It's hard to figure which primal fear Barry Levinson doesn't tap into with "The Bay," a horror-thriller in which, it turns out, the problems in the Chesapeake go much deeper than a declining oyster harvest and too much shoreline development.
Of course, there's fear of the unknown, a staple of horror stories since caveman days. But in Levinson's skilled hands, "The Bay" also evokes the fear of science run amok, of nature unbridled (not to mention ticked off), of government censorship, of disease, of unstoppable forces, of darkness, of technology unchecked. And, of course, of the bogeyman.
Shot using hand-held cameras, smartphones, surveillance video and all manner of other populist filmmaking techniques, "The Bay" presents itself as an expose of what really happened in the (fictional) bayside resort town of Claridge on a sunny July afternoon that, by its end, left hundreds of the town's residents dead and the entire community sealed off by government decree.
Our guide to the day's horrific events is Donna Thompson (Kether Donohue), who covered the day's events as a round-faced young TV reporter and, in the years since, has become increasingly frustrated at a government cover-up intent on writing off what happened as an unfortunate anomaly that authorities are still looking into. She knows it was far more sinister and dangerous than that.
To get her warning across, Thompson combines her own footage (shot by a photographer who, along with almost everyone who was there that day, is dead) with streams downloaded from the Internet (before they were removed by government censors) and other video accounts pieced together from various sources. Ignore this, she warns ominously, at your own peril.
As in any good horror film, the devil is in the details, and the details are best left for viewers to discover on their own, not read about beforehand. Suffice to say that what appears at the beginning as little more than a stomach-upsetting virus turns out to be much more. Much, much more.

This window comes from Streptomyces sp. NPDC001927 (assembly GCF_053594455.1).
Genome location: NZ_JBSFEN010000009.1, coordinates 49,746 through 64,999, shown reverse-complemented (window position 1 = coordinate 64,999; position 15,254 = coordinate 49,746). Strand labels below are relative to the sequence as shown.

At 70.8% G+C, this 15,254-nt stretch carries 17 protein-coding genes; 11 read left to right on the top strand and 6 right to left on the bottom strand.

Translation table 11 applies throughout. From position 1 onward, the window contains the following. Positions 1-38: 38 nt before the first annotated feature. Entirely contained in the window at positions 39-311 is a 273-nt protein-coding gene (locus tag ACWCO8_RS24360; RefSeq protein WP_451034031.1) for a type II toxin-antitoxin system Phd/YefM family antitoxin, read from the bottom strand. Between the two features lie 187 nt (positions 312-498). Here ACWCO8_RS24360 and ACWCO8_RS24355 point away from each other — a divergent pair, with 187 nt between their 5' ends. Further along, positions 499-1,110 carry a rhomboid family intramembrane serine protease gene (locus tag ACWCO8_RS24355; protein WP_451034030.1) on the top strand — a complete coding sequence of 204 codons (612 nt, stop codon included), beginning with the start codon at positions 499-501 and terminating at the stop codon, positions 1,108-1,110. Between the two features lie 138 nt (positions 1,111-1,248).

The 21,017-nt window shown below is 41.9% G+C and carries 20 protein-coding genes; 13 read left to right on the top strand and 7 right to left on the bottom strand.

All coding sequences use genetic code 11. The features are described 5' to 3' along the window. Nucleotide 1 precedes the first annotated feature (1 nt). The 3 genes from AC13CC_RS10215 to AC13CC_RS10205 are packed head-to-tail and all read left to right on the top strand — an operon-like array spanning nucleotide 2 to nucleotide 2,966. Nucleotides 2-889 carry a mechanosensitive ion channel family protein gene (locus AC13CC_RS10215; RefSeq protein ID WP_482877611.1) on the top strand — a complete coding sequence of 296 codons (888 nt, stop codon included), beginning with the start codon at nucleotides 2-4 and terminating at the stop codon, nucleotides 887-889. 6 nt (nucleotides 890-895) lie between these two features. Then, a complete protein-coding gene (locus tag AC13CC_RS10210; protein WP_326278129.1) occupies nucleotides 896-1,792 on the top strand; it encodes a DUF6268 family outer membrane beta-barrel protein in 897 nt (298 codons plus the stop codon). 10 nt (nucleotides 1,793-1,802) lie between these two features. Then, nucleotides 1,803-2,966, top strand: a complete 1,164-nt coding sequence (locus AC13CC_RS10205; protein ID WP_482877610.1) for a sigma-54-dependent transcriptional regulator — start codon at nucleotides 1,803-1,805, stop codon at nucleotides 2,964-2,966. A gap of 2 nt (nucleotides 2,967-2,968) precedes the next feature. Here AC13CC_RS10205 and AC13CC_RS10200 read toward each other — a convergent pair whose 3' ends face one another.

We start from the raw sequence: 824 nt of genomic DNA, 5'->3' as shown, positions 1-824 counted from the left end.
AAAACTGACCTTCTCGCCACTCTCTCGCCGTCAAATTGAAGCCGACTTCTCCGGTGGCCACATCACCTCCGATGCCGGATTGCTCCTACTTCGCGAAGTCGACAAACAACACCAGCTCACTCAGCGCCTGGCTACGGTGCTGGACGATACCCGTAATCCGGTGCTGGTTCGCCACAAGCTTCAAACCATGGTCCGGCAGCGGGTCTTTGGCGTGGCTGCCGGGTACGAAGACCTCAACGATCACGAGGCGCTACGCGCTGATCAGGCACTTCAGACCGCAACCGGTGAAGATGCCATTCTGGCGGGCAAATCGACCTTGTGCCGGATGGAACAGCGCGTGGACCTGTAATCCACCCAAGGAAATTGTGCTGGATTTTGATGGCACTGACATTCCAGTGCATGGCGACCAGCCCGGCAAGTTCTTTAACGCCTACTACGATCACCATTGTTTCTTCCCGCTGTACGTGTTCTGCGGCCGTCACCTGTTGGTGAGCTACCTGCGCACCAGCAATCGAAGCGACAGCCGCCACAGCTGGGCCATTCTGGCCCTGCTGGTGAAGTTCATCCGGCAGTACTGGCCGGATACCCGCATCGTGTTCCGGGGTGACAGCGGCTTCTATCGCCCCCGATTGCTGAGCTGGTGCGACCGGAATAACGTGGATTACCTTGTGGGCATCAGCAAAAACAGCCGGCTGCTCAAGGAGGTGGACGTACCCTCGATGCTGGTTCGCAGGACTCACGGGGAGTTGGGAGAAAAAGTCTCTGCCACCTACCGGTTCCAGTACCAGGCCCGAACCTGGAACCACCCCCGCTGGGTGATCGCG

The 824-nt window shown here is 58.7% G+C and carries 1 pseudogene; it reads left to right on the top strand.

Levinson, working off a script from first-time screenwriter Michael Wallach, turns "The Bay" into one of the most discomfiting cinematic rides in recent years. A feeling of helpless dread is established early in the film and only intensifies as it progresses.
Other films have relied on hand-held cameras and "found footage" to amp up the horror quotient — "The Blair Witch Project" and "Cloverfield," for example. But unlike them, "The Bay" comes across as less gimmick-laden than narratively rich — probably because the film was "pieced together" from multiple sources and is not one long cinematic monologue told from a limited point of view. There's no omniscient storyteller in "The Bay," and yet Levinson still manages to let everyone involved become part of the storytelling process.
Plus, let's not forget, "The Bay" is scary as all heck. In part, that's because much of the story is based on fact — there is a dead zone, for example, that encompasses some 40 percent of the Chesapeake, and the organism that turns out to be the central villain here does exist, although not in the mutated form presented here.
But mostly, "The Bay" is scary because Levinson lets its horror arise naturally, without forcing anything and without unnecessarily goosing its audience. At times, the film may turn a little too repulsive, inducing groans of disgust more than tension. And there's a mutant-monster payoff that harks back to the monster movies of the '50s (think "Godzilla"), which may not prove a plus for all audiences.
Then again, most people watching "The Bay" may be too terrified to notice. And in an era when vampires have becomes staples of romantic fiction and zombies mainstream-movie antiheroes, it's nice to see a good old-fashioned bogeyman — or, in this case, bogeymite — that's just flat-out freaky.
MPAA rating: R (disturbing violent content, bloody images and language)
Running time: 1:25
Opens: TodayCopyright © 2015, CT Now